Neither of their first two albums, Chac Tu Chac (1992) and Ay Ay Ay (1994), have been released in the States. These are symbols of the cult years, when the band recorded a quasipunk cover of Discepolo's classic tango "Yira Yira" and included the Argentinean national anthem in its shows. Both gestures were repeated onstage in Miami -- and greeted ardently -- at the Argentine Festival. Those 12,000 screaming people didn't need to buy the albums in the States. They brought them along to this country to ease their life-changing trip.
The band's status changed after Los Piojos released Tercer Arco (1996), the first disc available in the United States. Songs "El Farolito" (The Lamp Post -- a reference to the favorite place for slick tango dancers to lean), "Verano del 92" (Summer of '92), and "Maradó" became radio staples. Their videos gained heavy rotation in Argentina. Shows were booked in stadiums. And the band took a vow of silence. They stopped talking to the press, trying to redirect the media focus onto their music rather than their private lives.
That same intense media scrutiny, but greatly magnified, was being endured at that time by the band's hero, Diego Maradona. Los Piojos dedicated the song "Maradó" to the soccer star after he was expelled from the Argentinean team in the 1994 U.S. World Cup because random tests showed him positive for ephedrine. "They say he escaped/From the faceless dream/That he faces the powerful/And he attacks the villains/With no weapon in his hand/But a 10 on the back of his T-shirt," wrote Martinez about his friend-to-be Maradona. "In a way, he represents a hero," he explains, "considering that a hero could be someone with a glorious era that has to survive a moment of strong adversity, and is capable of starting all over again."
The first time Los Piojos came to the States was in 1998, when they mixed a fourth album, Azul, in New York. Since then they have crisscrossed more than twenty provinces in Argentina and continued playing in front of huge audiences in Buenos Aires. In 1999 the band members gained even greater independence by forming their own label, El Farolito Records, to release the live album Ritual. The sale of more than 60,000 copies in Argentina alone gave them the chance to pay upfront for the production of their sixth album, Verde Paisaje del Infierno (Green Landscape of Hell, 2000). Ritual and Verde will soon be released here through another independent outlet, Delanuca, to coincide with the band's next visit -- this time alone -- expected in the next five months.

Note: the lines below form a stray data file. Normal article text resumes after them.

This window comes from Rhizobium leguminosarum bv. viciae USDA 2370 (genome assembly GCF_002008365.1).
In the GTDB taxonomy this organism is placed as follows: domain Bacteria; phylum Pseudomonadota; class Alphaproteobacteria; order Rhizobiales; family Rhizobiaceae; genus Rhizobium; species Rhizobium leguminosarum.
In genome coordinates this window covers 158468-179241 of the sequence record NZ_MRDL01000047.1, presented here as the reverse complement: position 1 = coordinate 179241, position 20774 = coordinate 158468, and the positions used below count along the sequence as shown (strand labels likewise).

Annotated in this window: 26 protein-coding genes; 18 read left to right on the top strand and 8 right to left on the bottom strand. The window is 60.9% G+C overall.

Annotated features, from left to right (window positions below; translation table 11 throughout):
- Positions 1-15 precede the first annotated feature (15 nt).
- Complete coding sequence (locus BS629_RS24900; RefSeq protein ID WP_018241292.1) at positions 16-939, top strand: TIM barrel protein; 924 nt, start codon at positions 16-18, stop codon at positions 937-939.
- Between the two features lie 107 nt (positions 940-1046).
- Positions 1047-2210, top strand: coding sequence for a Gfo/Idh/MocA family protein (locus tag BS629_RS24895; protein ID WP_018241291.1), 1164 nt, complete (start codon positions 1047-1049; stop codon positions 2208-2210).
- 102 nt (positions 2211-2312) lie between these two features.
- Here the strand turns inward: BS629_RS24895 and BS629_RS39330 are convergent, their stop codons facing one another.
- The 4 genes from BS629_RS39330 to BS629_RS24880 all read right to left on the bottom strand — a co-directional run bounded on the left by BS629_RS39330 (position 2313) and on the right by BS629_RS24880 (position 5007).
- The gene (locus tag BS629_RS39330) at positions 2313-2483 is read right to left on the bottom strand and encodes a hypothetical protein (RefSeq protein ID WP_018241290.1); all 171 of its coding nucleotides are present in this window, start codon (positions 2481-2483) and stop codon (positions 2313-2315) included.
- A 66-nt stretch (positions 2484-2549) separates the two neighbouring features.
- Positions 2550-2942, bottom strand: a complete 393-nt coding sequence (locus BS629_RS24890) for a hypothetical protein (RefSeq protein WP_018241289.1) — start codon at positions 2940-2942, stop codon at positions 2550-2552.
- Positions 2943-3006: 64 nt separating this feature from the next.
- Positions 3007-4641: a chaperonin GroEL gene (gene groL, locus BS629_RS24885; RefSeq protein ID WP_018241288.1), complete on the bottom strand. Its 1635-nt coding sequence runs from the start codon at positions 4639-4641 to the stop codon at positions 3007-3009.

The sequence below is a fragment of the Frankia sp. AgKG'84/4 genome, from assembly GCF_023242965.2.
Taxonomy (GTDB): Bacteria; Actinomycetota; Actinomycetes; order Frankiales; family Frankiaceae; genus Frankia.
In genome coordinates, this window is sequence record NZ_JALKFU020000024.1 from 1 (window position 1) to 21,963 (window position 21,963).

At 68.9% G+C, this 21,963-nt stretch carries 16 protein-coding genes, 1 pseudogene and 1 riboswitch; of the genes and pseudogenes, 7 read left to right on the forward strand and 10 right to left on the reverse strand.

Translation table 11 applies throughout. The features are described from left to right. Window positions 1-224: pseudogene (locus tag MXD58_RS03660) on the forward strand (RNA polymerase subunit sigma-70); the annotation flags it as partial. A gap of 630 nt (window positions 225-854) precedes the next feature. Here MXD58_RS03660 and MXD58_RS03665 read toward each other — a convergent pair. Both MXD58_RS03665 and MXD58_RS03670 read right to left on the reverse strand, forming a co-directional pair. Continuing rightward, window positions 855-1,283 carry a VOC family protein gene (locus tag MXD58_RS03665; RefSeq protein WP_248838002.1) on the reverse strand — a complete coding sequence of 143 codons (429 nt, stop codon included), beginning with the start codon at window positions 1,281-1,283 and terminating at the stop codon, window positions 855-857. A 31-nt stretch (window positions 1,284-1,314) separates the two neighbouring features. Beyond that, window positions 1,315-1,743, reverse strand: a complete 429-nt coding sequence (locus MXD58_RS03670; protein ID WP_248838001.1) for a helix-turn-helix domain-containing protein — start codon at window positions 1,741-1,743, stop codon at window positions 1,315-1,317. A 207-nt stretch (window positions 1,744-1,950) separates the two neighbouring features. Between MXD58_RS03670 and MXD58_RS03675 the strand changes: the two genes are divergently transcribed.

Among all the happy memories of their first tour, including the boisterous Miami crowd, there is one encounter Los Piojos say they will cherish. For the first time since they started playing music, despite living and working in the same city, they had the chance to spend time with Argentinean legend Charly Garcia. They shared jokes and their thoughts on music as his brand-new CD Influencias blasted from the speakers at a house party in Miami after the rockeros shared headlining responsibilities at the Argentine Festival. "It was awesome," gushes the singer. "Especially being far from home listening to his new songs, rather than trying to talk to him in a bar, surrounded by people."
However excited Los Piojos may have been to spend time with the legendary Garcia, the fans at the Argentine Festival showed up to see his successors. The Bayfront Park Amphitheater stands that overflowed with young people howling lyrics and waving banners emblazoned with enormous lice began to empty when Los Piojos left the stage to let Garcia officially close the show. All these miles away, the troops recognized their own heroes.